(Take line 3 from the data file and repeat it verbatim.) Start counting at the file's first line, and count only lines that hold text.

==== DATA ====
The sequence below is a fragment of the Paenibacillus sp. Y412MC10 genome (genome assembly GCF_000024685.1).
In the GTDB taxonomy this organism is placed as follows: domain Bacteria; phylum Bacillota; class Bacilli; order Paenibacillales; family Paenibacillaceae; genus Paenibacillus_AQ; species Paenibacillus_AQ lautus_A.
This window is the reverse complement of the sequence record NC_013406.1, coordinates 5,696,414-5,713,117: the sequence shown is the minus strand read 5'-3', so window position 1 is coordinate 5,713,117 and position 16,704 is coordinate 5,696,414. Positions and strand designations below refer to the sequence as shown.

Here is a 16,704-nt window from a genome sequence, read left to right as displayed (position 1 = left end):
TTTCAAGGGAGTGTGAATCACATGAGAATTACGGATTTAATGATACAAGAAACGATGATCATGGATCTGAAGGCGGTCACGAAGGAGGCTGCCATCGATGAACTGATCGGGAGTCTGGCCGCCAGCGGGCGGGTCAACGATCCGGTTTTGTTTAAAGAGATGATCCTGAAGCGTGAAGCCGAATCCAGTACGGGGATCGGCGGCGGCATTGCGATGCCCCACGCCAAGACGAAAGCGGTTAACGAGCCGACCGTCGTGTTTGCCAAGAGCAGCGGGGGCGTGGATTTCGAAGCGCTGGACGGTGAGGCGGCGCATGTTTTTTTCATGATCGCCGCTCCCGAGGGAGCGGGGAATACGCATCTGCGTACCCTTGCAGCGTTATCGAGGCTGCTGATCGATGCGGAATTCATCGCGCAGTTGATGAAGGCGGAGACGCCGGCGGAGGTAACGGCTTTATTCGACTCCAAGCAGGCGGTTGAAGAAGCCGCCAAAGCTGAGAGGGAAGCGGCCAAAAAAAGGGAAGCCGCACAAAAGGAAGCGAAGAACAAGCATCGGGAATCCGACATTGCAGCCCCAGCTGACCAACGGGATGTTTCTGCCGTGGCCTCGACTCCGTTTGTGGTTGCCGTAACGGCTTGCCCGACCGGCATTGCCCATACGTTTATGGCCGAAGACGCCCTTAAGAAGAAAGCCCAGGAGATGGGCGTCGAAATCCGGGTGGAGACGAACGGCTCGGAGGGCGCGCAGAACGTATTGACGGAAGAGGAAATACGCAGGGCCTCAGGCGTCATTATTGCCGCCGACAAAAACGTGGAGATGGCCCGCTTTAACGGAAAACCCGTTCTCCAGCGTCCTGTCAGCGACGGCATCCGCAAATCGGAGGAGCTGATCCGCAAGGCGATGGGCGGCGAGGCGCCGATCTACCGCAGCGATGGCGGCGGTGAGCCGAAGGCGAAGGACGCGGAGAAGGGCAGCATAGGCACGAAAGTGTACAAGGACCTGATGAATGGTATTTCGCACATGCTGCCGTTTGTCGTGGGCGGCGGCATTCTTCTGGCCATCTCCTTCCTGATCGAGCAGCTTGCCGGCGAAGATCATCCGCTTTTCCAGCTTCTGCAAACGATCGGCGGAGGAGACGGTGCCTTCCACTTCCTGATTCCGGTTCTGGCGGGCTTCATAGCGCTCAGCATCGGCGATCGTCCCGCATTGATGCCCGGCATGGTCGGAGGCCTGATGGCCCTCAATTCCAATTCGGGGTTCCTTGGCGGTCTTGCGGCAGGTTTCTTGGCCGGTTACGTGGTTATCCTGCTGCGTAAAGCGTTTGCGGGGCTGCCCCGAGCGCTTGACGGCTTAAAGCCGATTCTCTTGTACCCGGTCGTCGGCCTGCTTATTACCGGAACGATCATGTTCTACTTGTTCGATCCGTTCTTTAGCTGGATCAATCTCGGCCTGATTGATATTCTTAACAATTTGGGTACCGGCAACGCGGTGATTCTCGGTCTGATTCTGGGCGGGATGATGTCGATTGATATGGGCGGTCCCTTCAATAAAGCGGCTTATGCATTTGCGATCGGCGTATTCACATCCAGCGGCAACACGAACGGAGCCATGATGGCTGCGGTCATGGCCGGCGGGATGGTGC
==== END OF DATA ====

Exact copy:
This window is the reverse complement of the sequence record NC_013406.1, coordinates 5,696,414-5,713,117: the sequence shown is the minus strand read 5'-3', so window position 1 is coordinate 5,713,117 and position 16,704 is coordinate 5,696,414. Positions and strand designations below refer to the sequence as shown.